The winner for biggest buzzword of 2017 in the enterprise tech world could very well be Digital Transformation. Despite few people being able to succinctly define it, the fact is that the idea has overtaken the attention of executives and is the main action item on the list of CEO priorities.
What that means for you is that it is also your priority. But what do we even mean by “Digital Transformation”? Here is the official Wikipedia definition:
Digital transformation is the application of digital technologies to fundamentally impact all aspects of business and society.
Because most of people reading this blog are technologists, we get this. But there is a fundamentally bigger groundswell happening, encapsulated by the words of Marc Andreessen, formerly of Opsware and founder of one of the hottest VC firm right now, Andreessen Horowitz. In an article Marc wrote in 2011, he penned these immortal words:
Software is eating the world.
Boom, gauntlet thrown! Think about it, Facebook, Apple, Microsoft, Google, and Amazon alone make up over $3 trillion in market cap. They only managed to add $181 billion in value the week prior. Combined with their speed and agility and talent, FAMGA (definitely has the ring of a nefarious organization) are able to move into new markets with blazing speed.
Meanwhile, the non-tech world is scrambling to stay relevant. That’s why Digital Transformation is the new C-suite mantra. But enterprises are mired in the legacy processes, technologies, and thinking. Most transformation is “transformation” in name only. If you are going to become digital, you need to adopt the relevant technologies, acquire the talent to enable innovation, and deploy the tools that enable that talent to be even more productive.
What enterprises need is a digital jumpstart to becoming more agile and tech centric. That jumpstart does not include visiting a bunch of tech companies in Silicon Valley, hiring a bunch of Agile coaches, or appointing a Chief Digital Officer. It involves building a true developer-centric culture led by engineers, not professional managers. It also means partnering with companies on the process of hiring developer talent, increasing the productivity and processes of engineering teams, and bringing engineering teams closer to customers. If you are catching the ongoing theme, it is to invest more in developers, their work environment, and the ownership they have in driving transformation.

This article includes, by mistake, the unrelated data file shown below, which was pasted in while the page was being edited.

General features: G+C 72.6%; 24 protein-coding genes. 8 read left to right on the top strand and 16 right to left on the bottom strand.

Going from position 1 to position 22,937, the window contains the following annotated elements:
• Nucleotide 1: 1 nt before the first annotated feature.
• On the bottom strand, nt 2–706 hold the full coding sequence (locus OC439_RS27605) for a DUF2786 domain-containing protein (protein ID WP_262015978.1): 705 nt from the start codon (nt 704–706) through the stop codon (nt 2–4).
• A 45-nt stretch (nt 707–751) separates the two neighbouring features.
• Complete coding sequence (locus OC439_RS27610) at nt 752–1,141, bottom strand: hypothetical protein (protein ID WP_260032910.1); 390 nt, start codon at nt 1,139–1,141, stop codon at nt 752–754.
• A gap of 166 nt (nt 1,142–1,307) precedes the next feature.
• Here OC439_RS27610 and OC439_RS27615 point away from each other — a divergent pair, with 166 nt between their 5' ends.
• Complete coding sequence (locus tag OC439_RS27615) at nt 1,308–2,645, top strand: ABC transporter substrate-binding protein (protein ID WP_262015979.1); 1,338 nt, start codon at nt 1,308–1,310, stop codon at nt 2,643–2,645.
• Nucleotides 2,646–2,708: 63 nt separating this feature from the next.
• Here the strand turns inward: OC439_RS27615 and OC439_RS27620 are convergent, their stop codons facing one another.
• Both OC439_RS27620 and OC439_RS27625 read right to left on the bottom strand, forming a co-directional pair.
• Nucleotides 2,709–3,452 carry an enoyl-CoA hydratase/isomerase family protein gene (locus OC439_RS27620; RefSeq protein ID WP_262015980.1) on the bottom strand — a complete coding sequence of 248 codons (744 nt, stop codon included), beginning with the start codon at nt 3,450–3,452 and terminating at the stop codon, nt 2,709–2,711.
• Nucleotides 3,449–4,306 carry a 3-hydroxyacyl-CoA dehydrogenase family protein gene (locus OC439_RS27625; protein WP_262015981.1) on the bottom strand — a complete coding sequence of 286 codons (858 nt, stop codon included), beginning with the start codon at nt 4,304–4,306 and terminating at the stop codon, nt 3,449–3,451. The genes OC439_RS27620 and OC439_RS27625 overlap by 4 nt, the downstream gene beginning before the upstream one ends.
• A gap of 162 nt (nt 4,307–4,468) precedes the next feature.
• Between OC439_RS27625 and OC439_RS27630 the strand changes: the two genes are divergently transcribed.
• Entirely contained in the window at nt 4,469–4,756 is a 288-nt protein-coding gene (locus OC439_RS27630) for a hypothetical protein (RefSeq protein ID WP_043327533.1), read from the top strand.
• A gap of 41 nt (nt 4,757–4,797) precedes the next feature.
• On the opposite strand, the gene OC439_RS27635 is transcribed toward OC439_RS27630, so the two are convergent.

If software is eating the world, then developers are the ones driving the engine. That is the secret sauce for the growth and scale of the current tech giants. They have the mindshare of programmers, they give them the tools to be productive, and they have the influence to drive global tech trends.
Is your company embarking on a digital transformation? If so, do you have the engineering talent and culture needed to succeed?
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Back to actual programming questions, this one messed me up a few times…
I help senior IT leaders and companies solve the challenges involved in digital transformation and moving towards a developer-centric culture that delivers innovation and customer value. In my day job, you can find me here.